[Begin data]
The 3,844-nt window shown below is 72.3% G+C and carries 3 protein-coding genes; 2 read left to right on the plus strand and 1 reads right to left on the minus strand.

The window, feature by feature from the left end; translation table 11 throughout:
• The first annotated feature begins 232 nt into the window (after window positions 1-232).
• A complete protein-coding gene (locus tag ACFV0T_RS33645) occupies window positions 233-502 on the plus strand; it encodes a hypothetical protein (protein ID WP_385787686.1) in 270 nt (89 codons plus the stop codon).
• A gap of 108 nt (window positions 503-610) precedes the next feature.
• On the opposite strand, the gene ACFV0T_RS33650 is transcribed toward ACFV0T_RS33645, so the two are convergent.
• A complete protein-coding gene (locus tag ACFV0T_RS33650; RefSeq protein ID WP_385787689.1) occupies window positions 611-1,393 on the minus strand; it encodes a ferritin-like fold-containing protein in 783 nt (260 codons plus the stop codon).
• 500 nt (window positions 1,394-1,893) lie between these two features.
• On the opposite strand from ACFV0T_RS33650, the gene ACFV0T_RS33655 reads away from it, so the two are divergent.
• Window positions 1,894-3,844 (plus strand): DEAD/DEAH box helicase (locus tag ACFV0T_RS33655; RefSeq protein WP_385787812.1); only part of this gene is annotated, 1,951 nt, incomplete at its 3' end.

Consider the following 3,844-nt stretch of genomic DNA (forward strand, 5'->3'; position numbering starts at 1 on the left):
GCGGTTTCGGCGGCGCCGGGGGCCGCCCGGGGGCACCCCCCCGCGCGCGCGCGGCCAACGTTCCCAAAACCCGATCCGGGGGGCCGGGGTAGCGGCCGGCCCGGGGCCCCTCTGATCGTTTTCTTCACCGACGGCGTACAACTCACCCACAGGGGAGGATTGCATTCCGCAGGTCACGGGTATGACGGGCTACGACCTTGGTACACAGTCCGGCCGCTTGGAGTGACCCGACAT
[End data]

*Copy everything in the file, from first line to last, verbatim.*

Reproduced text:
The 3,844-nt window shown below is 72.3% G+C and carries 3 protein-coding genes; 2 read left to right on the plus strand and 1 reads right to left on the minus strand.

The window, feature by feature from the left end; translation table 11 throughout:
• The first annotated feature begins 232 nt into the window (after window positions 1-232).
• A complete protein-coding gene (locus tag ACFV0T_RS33645) occupies window positions 233-502 on the plus strand; it encodes a hypothetical protein (protein ID WP_385787686.1) in 270 nt (89 codons plus the stop codon).
• A gap of 108 nt (window positions 503-610) precedes the next feature.
• On the opposite strand, the gene ACFV0T_RS33650 is transcribed toward ACFV0T_RS33645, so the two are convergent.
• A complete protein-coding gene (locus tag ACFV0T_RS33650; RefSeq protein ID WP_385787689.1) occupies window positions 611-1,393 on the minus strand; it encodes a ferritin-like fold-containing protein in 783 nt (260 codons plus the stop codon).
• 500 nt (window positions 1,394-1,893) lie between these two features.
• On the opposite strand from ACFV0T_RS33650, the gene ACFV0T_RS33655 reads away from it, so the two are divergent.
• Window positions 1,894-3,844 (plus strand): DEAD/DEAH box helicase (locus tag ACFV0T_RS33655; RefSeq protein WP_385787812.1); only part of this gene is annotated, 1,951 nt, incomplete at its 3' end.

Consider the following 3,844-nt stretch of genomic DNA (forward strand, 5'->3'; position numbering starts at 1 on the left):
GCGGTTTCGGCGGCGCCGGGGGCCGCCCGGGGGCACCCCCCCGCGCGCGCGCGGCCAACGTTCCCAAAACCCGATCCGGGGGGCCGGGGTAGCGGCCGGCCCGGGGCCCCTCTGATCGTTTTCTTCACCGACGGCGTACAACTCACCCACAGGGGAGGATTGCATTCCGCAGGTCACGGGTATGACGGGCTACGACCTTGGTACACAGTCCGGCCGCTTGGAGTGACCCGACAT